Listing 8-4  Setting the line join style of a path

[// Set the default line join style
[NSBezierPath setDefaultLineJoinStyle:NSMiterLineJoinStyle];
// Customize the line join style for a new path.
NSBezierPath* aPath = [NSBezierPath bezierPath];
[aPath moveToPoint:NSMakePoint(0.0, 0.0)];
[aPath lineToPoint:NSMakePoint(10.0, 10.0)];
[aPath lineToPoint:NSMakePoint(10.0, 0.0)];
[aPath setLineJoinStyle:NSRoundLineJoinStyle];
[aPath stroke];

Line Dash Style

The line dash style determines the pattern used to stroke a path. By default, stroked paths appear solid. Using a line-dash pattern, you can specify an alternating group of solid and transparent swatches. When setting a line dash pattern, you specify the width (in points) of each successive solid or transparent swatch. The widths you specify are then repeated over the entire length of the path.

Figure 8-4 shows some sample line dash patterns, along with the values used to create each pattern.

Figure 8-4  Line dash patterns
Line dash patterns

The NSBezierPath class does not support the concept of a default line dash style. If you want a line dash style, you must apply it to a path explicitly using the setLineDash:count:phase: method as shown in Listing 8-5, which renders the last pattern from the preceding figure.

Listing 8-5  Adding a dash style to a path

void AddDashStyleToPath(NSBezierPath* thePath)
    // Set the line dash pattern.
    float lineDash[6];
    lineDash[0] = 40.0;
    lineDash[1] = 12.0;
    lineDash[2] = 8.0;
    lineDash[3] = 12.0;
    lineDash[4] = 8.0;
    lineDash[5] = 12.0;
   [thePath setLineDash:lineDash count:6 phase:0.0];

Line Flatness

The line flatness attribute determines the rendering accuracy for curved segments. The flatness value measures the maximum error tolerance (in pixels) to use during rendering. Smaller values result in smoother curves but require more computation time. Larger values result in more jagged curves but are rendered much faster.

Line flatness is one parameter you can tweak when you want to render a large number of curves quickly and do not care about accuracy. For example, you might increase this value during a live resize or scrolling operation when accuracy is not as crucial. Regardless, you should always measure performance to make sure such a modification actually saves time.

Figure 8-5 shows how changing the default flatness affects curved surfaces. The figure on the left shows a group of curved surfaces rendered with the flatness value set to 0.6 (its default value). The figure on the right shows the same curved surfaces rendered with the flatness value set to 20. The curvature of each surface is lost and now appears to be a set of connected line segments.

Figure 8-5  Flatness effects on curves
Flatness effects on curves

To set the flatness for a specific NSBezierPath object, use the setFlatness: method. To set the default flatness value, use setDefaultFlatness:, as shown in Listing 8-6:

Listing 8-6  Setting the flatness of a path

[- (void) drawRect:(NSRect)rect
    if ([self inLiveResize])
        // Adjust the default flatness upward to reduce
        // the number of required computations.
        [NSBezierPath setDefaultFlatness:10.0];
        // Draw live resize content.
    // ...

Miter Limits

Miter limits help you avoid spikes that occur when you join two line segments at a sharp angle. If the ratio of the miter length—the diagonal length of the miter—to the line thickness exceeds the miter limit, the corner is drawn using a bevel join instead of a miter join.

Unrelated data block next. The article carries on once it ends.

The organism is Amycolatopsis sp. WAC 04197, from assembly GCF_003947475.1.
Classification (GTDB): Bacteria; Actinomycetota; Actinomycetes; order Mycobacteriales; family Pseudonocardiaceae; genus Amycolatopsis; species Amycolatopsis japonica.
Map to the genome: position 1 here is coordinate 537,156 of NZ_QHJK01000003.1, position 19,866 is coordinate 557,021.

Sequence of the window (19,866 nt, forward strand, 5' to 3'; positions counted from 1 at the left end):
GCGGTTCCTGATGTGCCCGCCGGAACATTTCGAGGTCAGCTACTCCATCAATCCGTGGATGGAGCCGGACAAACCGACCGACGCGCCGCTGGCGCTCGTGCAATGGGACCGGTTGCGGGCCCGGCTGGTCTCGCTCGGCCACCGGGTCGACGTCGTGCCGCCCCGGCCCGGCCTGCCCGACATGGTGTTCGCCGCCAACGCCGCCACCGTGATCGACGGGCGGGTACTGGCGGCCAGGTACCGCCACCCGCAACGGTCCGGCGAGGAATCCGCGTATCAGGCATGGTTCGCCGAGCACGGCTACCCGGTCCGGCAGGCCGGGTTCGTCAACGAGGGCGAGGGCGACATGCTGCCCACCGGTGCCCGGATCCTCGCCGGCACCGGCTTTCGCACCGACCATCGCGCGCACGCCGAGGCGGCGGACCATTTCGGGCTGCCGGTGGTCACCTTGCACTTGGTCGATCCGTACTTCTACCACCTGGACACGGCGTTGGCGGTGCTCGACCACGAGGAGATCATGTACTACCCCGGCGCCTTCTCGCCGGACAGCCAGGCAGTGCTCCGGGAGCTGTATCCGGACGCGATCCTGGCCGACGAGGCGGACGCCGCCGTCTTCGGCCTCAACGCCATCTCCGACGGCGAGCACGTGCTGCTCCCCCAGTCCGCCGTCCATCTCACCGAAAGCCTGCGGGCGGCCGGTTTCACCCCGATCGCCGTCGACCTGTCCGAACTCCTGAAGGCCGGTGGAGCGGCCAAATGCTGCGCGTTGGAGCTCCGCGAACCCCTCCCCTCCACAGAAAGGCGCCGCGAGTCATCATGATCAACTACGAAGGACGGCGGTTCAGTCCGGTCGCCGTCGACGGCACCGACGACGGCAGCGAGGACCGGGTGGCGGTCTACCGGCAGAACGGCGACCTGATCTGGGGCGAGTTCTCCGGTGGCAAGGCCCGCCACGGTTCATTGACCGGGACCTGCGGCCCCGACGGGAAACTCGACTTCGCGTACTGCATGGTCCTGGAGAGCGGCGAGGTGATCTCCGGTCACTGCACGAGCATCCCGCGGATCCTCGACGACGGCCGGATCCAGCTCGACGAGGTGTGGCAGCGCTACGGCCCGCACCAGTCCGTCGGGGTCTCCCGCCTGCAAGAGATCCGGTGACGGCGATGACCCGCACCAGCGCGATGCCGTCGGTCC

Figure 8-6 shows an example of how different miter limits affect the same path. This path consists of several 10-point wide lines connected by miter joins. In the figure on the left, the miter limit is set to 5. Because the miter lengths exceed the miter limit, the line joins are changed to bevel joins. By increasing the miter limit to 16, as shown in the figure on the right, the miter joins are restored but extend far beyond the point where the two lines meet.

Figure 8-6  Miter limit effects
Miter limit effects

To set the miter limits for a specific NSBezierPath object, use the setMiterLimit: method. To set the default miter limit for newly created NSBezierPath objects, use setDefaultMiterLimit:. Listing 8-7 demonstrates both of these methods:

Listing 8-7  Setting the miter limit for a path

// Increase the default limit
[NSBezierPath setDefaultMiterLimit:20.0];
// Customize the limit for a specific path with sharp angles.
NSBezierPath* aPath = [NSBezierPath bezierPath];
[aPath moveToPoint:NSMakePoint(0.0, 0.0)];
[aPath lineToPoint:NSMakePoint(8.0, 100.0)];
[aPath lineToPoint:NSMakePoint(16.0, 0.0)];
[aPath setLineWidth:5.0];
[aPath setMiterLimit:5.0];
[aPath stroke];

Winding Rules

When you fill the area encompassed by a path, NSBezierPath applies the current winding rule to determine which areas of the screen to fill. A winding rule is simply an algorithm that tracks information about each contiguous region that makes up the path's overall fill area. A ray is drawn from a point inside a given region to any point outside the path bounds. The total number of crossed path lines (including implicit lines) and the direction of each path line are then interpreted using the rules in Table 8-2, which determine if the region should be filled.

Table 8-2  Winding rules

Winding rule



Count each left-to-right path as +1 and each right-to-left path as -1. If the sum of all crossings is 0, the point is outside the path. If the sum is nonzero, the point is inside the path and the region containing it is filled. This is the default winding rule.


Count the total number of path crossings. If the number of crossings is even, the point is outside the path. If the number of crossings is odd, the point is inside the path and the region containing it should be filled.